Of course, all of this can be boiled down to a single problem, really-each of these failures is a result of a sales manager’s misunderstanding of his or her job. You’re not there to do the rep’s job for them. You’re not there to write reports and projections-they are part of the job, but they are not the job.

You’re the teacher, the coach, the leader. You’re there to inspire and to help change and correct the representative’s course when he starts to waver. You’re there to show your team the way so that they can be successful.

Can Your Superstar Sales Person Become Your Superstar Sales Manager

Finding the right person to fill the sales management role is a common quandary in wholesale distribution. It can be especially challenging when a decision is based strictly on sales territory performance without regard for the specific skill sets required to lead a sales force.. 2005 has been a good year in wholesale distribution with some industries recording double digit growth rates. With market cooperation like that, most sales people are smiling as they hit or exceed their quotas. Deciding on the right sales person to promote to sales manager can become a difficult and risky decision..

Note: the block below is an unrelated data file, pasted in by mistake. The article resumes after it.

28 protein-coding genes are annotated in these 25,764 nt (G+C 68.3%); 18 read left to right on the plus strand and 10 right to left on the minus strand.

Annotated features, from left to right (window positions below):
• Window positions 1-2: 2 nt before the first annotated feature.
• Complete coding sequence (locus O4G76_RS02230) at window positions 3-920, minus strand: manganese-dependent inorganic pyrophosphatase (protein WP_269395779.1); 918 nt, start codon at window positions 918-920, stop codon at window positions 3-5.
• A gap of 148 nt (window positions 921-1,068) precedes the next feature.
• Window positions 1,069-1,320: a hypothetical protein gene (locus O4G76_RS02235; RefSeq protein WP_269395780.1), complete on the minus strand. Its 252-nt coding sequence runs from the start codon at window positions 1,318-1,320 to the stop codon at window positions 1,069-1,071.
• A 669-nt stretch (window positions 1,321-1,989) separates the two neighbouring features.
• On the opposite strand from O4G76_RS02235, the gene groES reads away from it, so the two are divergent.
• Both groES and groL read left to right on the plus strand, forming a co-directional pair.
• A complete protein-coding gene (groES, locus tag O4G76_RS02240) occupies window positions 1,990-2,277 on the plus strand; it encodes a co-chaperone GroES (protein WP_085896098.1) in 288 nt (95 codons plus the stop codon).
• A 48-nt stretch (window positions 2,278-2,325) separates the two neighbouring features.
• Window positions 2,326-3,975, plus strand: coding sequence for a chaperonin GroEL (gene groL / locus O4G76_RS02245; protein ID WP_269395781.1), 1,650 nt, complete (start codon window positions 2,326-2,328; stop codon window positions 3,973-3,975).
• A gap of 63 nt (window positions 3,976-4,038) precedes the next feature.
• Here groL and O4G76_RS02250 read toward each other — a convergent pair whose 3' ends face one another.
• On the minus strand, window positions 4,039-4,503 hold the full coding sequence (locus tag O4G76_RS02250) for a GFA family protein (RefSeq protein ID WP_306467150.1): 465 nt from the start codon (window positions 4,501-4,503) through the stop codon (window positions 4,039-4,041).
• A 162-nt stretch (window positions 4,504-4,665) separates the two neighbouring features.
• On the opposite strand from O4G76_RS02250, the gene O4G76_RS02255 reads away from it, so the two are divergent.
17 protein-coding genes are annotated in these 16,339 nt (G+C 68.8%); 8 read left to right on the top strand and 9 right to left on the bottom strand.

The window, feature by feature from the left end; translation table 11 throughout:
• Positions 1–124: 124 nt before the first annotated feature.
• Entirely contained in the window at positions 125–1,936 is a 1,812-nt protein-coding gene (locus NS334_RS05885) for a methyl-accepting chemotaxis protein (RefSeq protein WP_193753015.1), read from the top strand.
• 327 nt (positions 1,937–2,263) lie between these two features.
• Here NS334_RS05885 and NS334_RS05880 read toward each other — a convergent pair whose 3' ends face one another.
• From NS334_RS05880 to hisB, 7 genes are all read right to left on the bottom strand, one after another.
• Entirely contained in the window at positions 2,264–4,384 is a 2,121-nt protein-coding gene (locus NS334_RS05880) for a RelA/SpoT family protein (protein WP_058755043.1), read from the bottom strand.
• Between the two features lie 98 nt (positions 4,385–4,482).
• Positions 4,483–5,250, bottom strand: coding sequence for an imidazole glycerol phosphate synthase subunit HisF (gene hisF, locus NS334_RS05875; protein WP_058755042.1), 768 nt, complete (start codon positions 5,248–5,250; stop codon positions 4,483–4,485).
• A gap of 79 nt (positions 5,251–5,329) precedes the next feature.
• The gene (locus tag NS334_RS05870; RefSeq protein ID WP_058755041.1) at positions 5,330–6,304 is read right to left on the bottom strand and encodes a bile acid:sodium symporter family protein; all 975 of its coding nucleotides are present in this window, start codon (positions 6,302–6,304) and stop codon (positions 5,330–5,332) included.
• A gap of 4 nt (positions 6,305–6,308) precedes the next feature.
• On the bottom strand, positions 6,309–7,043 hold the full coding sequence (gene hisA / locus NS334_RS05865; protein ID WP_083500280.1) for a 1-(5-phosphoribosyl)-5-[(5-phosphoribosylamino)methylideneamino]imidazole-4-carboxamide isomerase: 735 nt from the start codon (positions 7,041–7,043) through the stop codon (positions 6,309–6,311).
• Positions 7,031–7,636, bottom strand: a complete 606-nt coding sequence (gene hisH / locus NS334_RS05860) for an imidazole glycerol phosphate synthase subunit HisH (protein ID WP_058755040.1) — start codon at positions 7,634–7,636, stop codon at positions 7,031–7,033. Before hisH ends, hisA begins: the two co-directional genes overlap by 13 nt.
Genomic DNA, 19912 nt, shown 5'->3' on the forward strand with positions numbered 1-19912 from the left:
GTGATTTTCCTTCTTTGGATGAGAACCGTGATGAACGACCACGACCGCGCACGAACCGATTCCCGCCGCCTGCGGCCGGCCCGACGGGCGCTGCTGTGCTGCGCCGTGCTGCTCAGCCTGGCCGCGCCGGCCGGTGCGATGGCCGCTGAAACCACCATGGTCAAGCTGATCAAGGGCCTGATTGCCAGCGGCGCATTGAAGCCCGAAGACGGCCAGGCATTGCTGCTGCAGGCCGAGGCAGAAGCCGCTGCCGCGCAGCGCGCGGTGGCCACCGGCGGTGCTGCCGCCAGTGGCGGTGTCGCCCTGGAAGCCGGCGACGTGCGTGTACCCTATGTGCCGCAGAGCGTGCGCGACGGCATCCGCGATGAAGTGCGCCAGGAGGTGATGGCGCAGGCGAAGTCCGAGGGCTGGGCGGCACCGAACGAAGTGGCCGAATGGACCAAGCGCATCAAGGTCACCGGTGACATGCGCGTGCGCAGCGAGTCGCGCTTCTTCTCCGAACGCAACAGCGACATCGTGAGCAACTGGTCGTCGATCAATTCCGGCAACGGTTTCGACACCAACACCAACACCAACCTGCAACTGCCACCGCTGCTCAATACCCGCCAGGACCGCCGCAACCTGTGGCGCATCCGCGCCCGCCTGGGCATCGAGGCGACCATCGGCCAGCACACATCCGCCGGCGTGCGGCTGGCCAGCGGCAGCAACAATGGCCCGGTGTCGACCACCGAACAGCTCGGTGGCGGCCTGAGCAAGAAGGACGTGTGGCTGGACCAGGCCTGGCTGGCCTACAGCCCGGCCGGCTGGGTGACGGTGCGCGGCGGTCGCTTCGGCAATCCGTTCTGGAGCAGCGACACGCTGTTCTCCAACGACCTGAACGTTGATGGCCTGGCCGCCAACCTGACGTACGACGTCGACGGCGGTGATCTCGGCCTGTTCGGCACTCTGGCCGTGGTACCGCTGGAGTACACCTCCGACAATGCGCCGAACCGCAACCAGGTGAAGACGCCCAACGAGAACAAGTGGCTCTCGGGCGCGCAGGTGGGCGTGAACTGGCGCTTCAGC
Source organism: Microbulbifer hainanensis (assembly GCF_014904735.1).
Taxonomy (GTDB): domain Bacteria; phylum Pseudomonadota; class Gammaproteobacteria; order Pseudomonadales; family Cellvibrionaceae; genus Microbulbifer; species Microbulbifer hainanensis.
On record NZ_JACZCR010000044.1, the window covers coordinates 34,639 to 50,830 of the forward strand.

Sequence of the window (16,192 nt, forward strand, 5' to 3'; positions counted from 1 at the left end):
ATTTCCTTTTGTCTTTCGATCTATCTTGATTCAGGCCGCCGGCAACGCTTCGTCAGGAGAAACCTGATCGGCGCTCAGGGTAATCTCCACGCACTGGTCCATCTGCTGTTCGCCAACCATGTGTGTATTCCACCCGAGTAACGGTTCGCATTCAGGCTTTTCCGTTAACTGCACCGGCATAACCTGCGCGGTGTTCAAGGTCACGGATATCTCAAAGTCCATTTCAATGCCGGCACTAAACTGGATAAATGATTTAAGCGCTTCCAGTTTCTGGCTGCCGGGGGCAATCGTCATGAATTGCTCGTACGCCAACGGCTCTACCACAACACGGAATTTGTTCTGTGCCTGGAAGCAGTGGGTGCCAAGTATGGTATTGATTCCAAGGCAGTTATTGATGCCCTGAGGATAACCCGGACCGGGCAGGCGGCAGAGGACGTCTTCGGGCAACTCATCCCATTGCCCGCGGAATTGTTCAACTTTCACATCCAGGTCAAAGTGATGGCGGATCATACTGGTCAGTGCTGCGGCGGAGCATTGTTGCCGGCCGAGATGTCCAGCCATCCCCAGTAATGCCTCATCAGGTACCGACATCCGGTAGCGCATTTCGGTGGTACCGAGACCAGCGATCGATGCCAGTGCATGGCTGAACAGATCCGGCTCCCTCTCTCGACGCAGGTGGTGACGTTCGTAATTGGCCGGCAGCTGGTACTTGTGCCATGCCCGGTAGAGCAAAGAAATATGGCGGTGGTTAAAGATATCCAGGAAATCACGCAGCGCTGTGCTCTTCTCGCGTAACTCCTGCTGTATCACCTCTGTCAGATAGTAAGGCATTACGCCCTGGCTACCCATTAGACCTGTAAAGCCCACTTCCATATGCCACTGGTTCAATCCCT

“We need a new sales manager. Let’s promote Tommy, he’s our leading producer in field sales.”

“No! We can’t afford to lose Tommy’s production in the field.”

“That’s not a problem. He can be a working sales manager and still call on his key accounts.”

Most of us should recognize that conversation but not many of us recognize the fallacies that lie within it. In wholesale distribution, it seems that the primary prerequisite for becoming a sales manager is being the top performing sales person. Promoting our top performing sales person to sales manager simply due to results is a big mistake. Personal experience tells me it has less than a forty percent chance for success. Our chance of success is decreased even further if we really believe that our sales manager can manage the sales force and still be solely responsible for a number of high volume accounts.

Different Skill Sets